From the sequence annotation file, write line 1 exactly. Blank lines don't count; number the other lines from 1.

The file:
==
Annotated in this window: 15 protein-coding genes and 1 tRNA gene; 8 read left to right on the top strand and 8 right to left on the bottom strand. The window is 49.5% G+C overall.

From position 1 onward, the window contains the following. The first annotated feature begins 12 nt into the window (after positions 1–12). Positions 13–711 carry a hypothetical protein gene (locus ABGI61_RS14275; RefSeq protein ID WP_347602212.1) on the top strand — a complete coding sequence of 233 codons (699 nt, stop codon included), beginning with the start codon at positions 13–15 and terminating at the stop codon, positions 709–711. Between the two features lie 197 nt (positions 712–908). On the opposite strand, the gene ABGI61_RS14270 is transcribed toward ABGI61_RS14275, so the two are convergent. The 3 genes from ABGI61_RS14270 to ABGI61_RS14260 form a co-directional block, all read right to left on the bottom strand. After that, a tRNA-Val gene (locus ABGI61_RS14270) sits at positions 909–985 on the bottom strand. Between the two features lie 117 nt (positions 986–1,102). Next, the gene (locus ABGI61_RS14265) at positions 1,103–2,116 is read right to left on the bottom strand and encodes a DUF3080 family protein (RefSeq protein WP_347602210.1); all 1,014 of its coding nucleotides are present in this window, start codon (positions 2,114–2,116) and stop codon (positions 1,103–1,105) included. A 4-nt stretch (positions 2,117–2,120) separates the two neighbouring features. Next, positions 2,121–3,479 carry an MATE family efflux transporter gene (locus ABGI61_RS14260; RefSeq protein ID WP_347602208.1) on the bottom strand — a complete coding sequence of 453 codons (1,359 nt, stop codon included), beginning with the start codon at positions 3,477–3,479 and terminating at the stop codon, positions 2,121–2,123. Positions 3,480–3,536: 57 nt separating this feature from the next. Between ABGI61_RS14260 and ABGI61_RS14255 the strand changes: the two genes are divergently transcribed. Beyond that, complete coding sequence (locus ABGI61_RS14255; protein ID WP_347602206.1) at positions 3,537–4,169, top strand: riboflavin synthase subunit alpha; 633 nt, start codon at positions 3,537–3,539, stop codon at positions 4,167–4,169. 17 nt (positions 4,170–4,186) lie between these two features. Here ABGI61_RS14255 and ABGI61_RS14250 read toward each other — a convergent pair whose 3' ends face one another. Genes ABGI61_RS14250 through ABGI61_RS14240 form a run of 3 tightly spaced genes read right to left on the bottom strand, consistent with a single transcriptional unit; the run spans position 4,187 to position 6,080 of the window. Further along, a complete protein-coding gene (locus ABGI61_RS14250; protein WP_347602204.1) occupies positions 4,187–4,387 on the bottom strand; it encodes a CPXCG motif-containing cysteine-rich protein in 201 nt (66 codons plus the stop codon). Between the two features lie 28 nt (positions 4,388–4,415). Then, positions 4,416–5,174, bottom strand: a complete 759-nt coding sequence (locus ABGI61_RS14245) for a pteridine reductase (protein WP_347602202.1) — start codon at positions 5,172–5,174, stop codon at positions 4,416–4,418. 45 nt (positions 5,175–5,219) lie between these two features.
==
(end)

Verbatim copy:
Annotated in this window: 15 protein-coding genes and 1 tRNA gene; 8 read left to right on the top strand and 8 right to left on the bottom strand. The window is 49.5% G+C overall.